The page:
Over the last three posts in this series, we’ve taken a look at some of the factors that brought Xero to the place it is now. In this final installment, I’d like to look at what we can expect from Xero in the future.
If you’re a current Xero user, you’ve no doubt had a small taste of the future already. A few months ago, Duncan Richie announced on the Xero blog that, from June 2016, Xero would migrate its cloud platform to Amazon Web Services (AWS). Richie wrote, “The new AWS platform provides improved levels of security, availability and performance that will support massive future growth.”
From this we can surmise the fairly standard goals of increasing performance as global growth continues and putting more emphasis on mobile offerings.
For the more speculative future of Xero, however, we can gain insight from New Zealand managing director Anna Curzon. In the Business Is Boring podcast, she gives a little more information on this subject (at around nine minutes in).
“Being at the vanguard of innovation, and thinking about the future, is just part of our DNA,” Curzon says. “Small businesses are really hungry for tools to make the boat go faster and for the right information to make the boat go faster.”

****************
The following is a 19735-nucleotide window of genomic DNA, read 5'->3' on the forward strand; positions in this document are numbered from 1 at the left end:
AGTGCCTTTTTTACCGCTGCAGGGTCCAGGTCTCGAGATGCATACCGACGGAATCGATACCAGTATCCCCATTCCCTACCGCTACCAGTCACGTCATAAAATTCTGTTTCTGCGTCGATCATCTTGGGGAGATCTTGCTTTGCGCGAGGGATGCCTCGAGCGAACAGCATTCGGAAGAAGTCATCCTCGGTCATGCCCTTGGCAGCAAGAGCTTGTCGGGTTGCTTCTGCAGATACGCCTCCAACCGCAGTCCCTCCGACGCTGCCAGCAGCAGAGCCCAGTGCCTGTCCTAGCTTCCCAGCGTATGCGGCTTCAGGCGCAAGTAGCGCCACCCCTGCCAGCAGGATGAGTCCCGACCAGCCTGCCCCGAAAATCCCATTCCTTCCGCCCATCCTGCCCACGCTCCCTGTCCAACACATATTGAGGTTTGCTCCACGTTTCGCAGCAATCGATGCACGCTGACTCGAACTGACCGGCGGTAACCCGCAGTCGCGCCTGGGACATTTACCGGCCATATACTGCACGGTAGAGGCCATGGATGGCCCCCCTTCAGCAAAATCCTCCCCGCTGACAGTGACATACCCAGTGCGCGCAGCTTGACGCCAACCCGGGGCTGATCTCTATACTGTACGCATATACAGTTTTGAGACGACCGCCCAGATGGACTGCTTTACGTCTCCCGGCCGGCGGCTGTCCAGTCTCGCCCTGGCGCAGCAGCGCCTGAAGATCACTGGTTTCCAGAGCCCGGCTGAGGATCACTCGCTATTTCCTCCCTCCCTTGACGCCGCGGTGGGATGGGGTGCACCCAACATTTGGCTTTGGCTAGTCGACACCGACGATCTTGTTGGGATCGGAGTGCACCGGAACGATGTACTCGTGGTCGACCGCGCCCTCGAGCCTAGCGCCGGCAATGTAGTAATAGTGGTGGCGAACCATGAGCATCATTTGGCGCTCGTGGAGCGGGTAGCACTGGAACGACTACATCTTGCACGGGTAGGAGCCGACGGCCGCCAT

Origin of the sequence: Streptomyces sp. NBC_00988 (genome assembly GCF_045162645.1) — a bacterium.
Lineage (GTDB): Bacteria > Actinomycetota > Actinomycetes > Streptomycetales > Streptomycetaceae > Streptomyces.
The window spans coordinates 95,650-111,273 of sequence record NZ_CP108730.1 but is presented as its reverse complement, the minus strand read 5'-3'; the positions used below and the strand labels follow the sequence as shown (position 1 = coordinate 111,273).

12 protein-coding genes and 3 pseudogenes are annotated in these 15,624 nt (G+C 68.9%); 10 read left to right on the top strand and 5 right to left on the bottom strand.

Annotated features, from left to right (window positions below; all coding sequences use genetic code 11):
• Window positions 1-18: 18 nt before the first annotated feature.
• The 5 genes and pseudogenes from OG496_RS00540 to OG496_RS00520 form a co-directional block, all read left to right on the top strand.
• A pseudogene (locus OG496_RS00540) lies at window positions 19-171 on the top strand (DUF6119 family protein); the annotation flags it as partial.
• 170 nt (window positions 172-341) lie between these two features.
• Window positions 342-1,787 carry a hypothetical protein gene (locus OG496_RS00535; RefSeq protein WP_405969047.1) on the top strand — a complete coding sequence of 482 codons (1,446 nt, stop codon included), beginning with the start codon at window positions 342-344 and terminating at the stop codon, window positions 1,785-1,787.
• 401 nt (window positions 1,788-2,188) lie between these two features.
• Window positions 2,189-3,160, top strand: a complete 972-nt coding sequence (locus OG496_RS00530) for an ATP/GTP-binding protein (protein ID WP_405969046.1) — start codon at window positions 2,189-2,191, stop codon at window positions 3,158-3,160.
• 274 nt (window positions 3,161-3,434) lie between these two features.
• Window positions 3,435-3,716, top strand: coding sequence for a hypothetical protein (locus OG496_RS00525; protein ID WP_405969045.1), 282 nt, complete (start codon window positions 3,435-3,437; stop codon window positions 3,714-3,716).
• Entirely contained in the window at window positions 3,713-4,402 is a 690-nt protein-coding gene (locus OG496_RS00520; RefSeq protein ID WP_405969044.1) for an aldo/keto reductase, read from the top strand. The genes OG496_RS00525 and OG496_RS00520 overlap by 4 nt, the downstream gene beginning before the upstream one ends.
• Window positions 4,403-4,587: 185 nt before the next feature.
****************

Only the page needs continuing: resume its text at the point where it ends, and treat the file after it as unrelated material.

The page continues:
Tools. The right information. It all seems to be pointing towards the thing that everyone in tech is talking about at the moment: artificial intelligence.
Artificial intelligence will take two forms. Firstly, with machine learning, mundane tasks that you do every day will be reduced to automated processes. Xero has already done this before with its bank feed, making the onerous chore of daily reconciliation a more enjoyable, more satisfying experience. The algorithm that suggests where you should apply payments is an example of nascent artificial intelligence. Just think of the other similarly repetitive tasks you do each day then imagine them evolving into a more streamlined process.
Secondly, and the far more exciting part for most businesses, is that AI will surface the right information to you at the right time, to help you make better decisions.
Up to this point, software has washed its hands at the reporting stage, presenting the correct information to you then taking a step back. What you do with that information, how you infer strategy or make decisions has been entirely up to you.
But what if a computer could analyze your data, compare it to other businesses and then make suggestions on how you should plan your business? Or what if it could take a long view of your data and mix it with market forecasts, the current economic weather and even the actual weather, to create forecasts that help improve your business?
Xero has already taken its first steps towards this idea with its Signals service, where anonymized customer data can be used to spot trends and help businesses plan for the future. As things progress, however, we can expect to see this information surfaced in an intelligible, human way. Cloud integrator Link Solutions has written about a future where cloud applications present to you “relevant, timely financial and nonfinancial business information in a digestible format, but [also] actions you might take to better your business.”
With companies like Xero pushing the boundaries of technology, we can look forward to a future of smarter business decisions and less hard work—and that really is beautiful.